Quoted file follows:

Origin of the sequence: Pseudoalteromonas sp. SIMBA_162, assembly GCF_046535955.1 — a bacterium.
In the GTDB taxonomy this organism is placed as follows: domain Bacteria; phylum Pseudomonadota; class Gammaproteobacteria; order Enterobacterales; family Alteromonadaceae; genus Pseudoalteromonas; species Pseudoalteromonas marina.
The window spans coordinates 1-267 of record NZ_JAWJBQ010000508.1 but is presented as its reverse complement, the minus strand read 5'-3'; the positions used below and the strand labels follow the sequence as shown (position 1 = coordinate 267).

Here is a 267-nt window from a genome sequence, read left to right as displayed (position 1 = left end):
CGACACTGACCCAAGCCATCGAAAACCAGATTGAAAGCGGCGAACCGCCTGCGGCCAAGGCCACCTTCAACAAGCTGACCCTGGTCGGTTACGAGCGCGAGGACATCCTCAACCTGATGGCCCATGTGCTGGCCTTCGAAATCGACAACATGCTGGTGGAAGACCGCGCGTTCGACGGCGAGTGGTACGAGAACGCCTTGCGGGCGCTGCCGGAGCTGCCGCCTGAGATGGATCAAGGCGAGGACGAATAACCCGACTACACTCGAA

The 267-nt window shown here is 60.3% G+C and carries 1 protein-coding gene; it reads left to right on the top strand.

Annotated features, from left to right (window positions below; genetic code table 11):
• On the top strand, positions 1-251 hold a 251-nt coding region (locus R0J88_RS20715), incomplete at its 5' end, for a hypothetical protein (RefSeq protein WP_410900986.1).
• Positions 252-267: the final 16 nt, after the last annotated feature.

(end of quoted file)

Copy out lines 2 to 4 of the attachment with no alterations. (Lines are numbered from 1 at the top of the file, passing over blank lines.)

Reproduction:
In the GTDB taxonomy this organism is placed as follows: domain Bacteria; phylum Pseudomonadota; class Gammaproteobacteria; order Enterobacterales; family Alteromonadaceae; genus Pseudoalteromonas; species Pseudoalteromonas marina.
The window spans coordinates 1-267 of record NZ_JAWJBQ010000508.1 but is presented as its reverse complement, the minus strand read 5'-3'; the positions used below and the strand labels follow the sequence as shown (position 1 = coordinate 267).

Here is a 267-nt window from a genome sequence, read left to right as displayed (position 1 = left end):